In my experience, many of my clients tell me, that after they find my business through a Google search for a photographer; they look what Google has to say about my brand (i.e. me and my business in addition to my photography). Almost everyone comments that the presentation of my business online played a huge role in their decision to hire me. For more on this, see my earlier Strictly Business post when I wrote about why having a strong online brand is worth more than your skill set as a photographer.
Today our profession finds itself threatened by popular adoption of 10-year-old technology again to the point, where we have to adapt how we brand and market what we do. Being able to see the trends in your industry is essential to one’s survival – after all Mr. Strong was a buggy whip manufacturer who, after foreseeing the death of his business, partnered with the first producer of photographic dry plates: George Eastman.
[This article was first posted on Strictly Business the blog of the American Society of Media Photographers
in March of 2015.]
Read the fine print
I recently was hired to create photographs and video for a client. We agreed on number of images and video I was to create in which time for what amount of money, subject to a joint usage agreement. OK. No problem so far. Then I got the agreement and read the fine print.
Here’s what the proposed contract read:
This job was bid out for a specific number of images and videos. This wording in the fine print says I will turn over every photo I take and every frame of footage I capture at the end of the job for future use and on top of that, I will transfer all rights to the client.
Don’t be afraid to say no (in a very nice way)
If you’re in a situation like this, how do you handle this request? Here’s what I did: I went and rewrote the fine print of the agreement, changing the language to grant the client unlimited and exclusive usage to the images a final videos we’re creating for them, which is exactly what they need. I added a line that I may use the material licensed to them for self promotional purposes and that all other usage would need written authorization from the client.
Then I submitted the reworded agreement. I received an email asking for clarification on some other issues, that had nothing to do with the usage, reworked the agreement’s fine print again and received a signed copy today.
Here’s the point I’m trying to make: Just because you’re dealing with a big client, don’t be afraid to negotiate the terms with them. It never hurts to ask. I know many photographers that would have signed the first contract, saying “Oh, well it’s just the way that CLIENT does business and if I want the job, I’ll need to play by their rules.”
Suggest solutions – don’t point out problems
Sure, I could have pointed out why this doesn’t seem fair, but that usually gets you nowhere. Instead submitting a fair change to the agreement, which now reflects what we had talked about in the first conversations gets you much further. Realize that many big companies have boiler plate language in their agreements that may totally not apply to your project. An agreement is a starting point to negotiate from, not the end. And if it is the end remember you always have the right to walk away from the job, before you sign on the dotted line, but never ever neglect to read (and change) the fine print.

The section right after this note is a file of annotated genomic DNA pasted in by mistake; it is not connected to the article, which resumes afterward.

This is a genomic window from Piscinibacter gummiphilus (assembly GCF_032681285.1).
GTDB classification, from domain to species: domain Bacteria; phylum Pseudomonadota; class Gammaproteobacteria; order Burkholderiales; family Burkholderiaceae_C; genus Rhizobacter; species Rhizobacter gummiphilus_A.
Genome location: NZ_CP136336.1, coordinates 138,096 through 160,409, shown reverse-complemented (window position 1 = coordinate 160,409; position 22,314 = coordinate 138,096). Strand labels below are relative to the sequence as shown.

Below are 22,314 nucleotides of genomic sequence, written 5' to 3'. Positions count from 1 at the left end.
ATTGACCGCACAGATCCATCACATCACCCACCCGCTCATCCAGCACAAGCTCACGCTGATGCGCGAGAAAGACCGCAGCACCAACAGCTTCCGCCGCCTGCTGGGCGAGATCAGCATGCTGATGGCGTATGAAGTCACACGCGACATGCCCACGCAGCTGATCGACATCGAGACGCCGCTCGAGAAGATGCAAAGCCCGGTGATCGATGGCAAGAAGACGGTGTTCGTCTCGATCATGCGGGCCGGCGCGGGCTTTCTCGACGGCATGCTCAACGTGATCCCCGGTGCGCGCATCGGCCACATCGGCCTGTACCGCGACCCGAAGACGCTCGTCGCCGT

Please take the time to read the agreements you’re asked to work under and don’t assume that they were crafted specifically for your project.
Have your own terms and conditions (your part of the fine print) in place and send them to the client with the first document describing scope, time or cost. I don’t send out an estimate without attaching mine, with this job it won’t be my terms and conditions, but the agreement that we’ve crafted together.
Look for a win for both parties and stick to your guns.
Who isn’t excited about a 5 figure job?
I’ve been working on producing a 5 figure job over the past few weeks, that I was referred to by a friend of mine. Everything looked great, every discussion I had with the client was promising. They liked my work. They were happy with the budget. They were in agreement with the conditions for the job, which we had defined in the fine print of our terms and conditions. They had the money for the 50% deposit. Everything was going smoothly, until
Decades before Google search Granddad had one of these beasts on his desk (Image: Wikipedia)
My Grandpa mastered Search Engine Optimization 75 years ago!
Gotta hand it to my Grandpa. He got Google search, before the invention of the calculator, decades ahead of the internet. My grandfather loved technology, he was an early adopter, before anyone had even coined that phrase.
Granddad – or Vati-Vati as he liked to be called, was an avid inventor and had founded his own company after in Germany after World War II.
He also had a brilliant mind for business and used SEO long before the world-wide web was born. Here’s what he would do:
How SEO worked in the 50s
In the 1950s the preferred “search engine” was a big, fat book with yellow pages in it, where businesses advertised their phone numbers to get new clients.
Every time someone would call his shop, to ask if they offered a specific service, this man’s answer was always yes, even if they didn’t. After he hung up he’d figure out how to solve the customer’s problem and once he’d gotten the solution, he would create a new listing